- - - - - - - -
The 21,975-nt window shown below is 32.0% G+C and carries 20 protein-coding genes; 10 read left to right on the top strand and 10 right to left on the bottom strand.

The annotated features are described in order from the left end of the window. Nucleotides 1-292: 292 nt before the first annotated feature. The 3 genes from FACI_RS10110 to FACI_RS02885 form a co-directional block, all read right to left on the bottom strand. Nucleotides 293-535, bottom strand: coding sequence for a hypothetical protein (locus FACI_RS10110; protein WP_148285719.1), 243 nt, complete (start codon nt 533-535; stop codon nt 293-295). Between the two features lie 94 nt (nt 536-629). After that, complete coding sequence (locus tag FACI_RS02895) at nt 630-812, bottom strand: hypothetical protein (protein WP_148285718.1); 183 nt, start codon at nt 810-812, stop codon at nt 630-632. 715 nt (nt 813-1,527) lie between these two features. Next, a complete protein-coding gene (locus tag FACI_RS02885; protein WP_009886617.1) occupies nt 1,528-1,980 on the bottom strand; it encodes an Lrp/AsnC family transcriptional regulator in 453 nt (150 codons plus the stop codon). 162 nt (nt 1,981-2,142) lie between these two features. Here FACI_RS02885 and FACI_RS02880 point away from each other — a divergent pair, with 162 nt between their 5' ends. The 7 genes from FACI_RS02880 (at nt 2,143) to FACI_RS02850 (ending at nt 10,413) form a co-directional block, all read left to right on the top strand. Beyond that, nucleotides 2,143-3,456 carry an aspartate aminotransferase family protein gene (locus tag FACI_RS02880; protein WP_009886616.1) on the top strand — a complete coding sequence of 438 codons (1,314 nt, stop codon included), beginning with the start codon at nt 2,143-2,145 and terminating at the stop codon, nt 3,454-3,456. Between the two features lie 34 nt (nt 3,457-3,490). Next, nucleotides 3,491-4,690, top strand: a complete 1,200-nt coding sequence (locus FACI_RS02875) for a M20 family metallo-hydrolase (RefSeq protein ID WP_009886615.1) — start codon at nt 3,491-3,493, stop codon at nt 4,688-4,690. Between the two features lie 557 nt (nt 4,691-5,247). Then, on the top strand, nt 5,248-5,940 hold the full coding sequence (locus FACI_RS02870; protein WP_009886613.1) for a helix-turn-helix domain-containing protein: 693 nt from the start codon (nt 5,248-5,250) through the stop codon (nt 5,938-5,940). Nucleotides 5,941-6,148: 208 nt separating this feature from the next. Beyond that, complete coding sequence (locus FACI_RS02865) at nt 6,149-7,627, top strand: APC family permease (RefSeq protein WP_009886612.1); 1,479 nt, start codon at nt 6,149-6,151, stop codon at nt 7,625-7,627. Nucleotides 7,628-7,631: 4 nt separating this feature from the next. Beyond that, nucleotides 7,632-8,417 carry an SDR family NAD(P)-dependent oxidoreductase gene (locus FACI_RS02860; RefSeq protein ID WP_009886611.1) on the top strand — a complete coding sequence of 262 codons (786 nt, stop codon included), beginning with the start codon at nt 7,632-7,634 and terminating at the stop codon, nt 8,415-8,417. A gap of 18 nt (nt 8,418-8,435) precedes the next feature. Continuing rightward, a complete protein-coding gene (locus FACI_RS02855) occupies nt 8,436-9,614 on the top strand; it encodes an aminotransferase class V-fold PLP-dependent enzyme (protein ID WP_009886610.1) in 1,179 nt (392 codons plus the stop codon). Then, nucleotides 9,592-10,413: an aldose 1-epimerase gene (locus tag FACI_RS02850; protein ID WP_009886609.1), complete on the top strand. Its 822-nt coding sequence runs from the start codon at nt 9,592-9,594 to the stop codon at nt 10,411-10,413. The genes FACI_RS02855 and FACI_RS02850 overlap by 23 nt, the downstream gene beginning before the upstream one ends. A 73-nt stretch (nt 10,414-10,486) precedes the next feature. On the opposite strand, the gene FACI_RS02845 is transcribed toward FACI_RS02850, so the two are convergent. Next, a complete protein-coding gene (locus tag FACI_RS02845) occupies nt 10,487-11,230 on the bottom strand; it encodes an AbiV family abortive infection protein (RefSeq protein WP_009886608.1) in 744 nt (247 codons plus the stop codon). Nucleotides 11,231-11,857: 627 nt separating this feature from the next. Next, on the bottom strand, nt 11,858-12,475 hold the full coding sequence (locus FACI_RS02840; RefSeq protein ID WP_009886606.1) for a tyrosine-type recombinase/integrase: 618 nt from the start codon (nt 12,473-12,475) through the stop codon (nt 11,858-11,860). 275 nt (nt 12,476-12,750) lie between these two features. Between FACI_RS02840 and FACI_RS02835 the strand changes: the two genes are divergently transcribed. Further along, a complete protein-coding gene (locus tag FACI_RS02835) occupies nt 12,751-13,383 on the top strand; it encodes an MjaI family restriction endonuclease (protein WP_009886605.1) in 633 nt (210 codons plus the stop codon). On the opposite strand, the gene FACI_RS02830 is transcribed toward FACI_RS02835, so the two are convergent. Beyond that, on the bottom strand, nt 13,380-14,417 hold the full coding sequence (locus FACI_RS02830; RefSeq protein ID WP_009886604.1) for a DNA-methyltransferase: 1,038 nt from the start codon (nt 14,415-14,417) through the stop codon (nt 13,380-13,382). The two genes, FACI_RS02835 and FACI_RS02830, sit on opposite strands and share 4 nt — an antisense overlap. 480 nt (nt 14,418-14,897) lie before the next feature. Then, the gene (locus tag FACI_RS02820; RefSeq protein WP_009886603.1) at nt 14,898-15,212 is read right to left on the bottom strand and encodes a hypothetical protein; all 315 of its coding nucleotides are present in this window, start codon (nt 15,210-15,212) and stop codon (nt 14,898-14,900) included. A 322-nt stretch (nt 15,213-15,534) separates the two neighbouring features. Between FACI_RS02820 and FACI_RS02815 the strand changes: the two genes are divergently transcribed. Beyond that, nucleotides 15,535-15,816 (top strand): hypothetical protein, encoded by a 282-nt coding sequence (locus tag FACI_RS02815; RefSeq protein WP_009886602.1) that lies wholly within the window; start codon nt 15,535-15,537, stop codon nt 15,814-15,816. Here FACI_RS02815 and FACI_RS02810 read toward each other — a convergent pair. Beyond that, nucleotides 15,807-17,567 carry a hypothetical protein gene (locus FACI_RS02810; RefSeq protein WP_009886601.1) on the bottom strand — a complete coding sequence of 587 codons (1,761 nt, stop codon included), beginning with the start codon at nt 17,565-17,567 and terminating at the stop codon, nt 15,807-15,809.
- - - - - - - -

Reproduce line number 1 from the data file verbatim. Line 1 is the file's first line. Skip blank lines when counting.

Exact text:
The 21,975-nt window shown below is 32.0% G+C and carries 20 protein-coding genes; 10 read left to right on the top strand and 10 right to left on the bottom strand.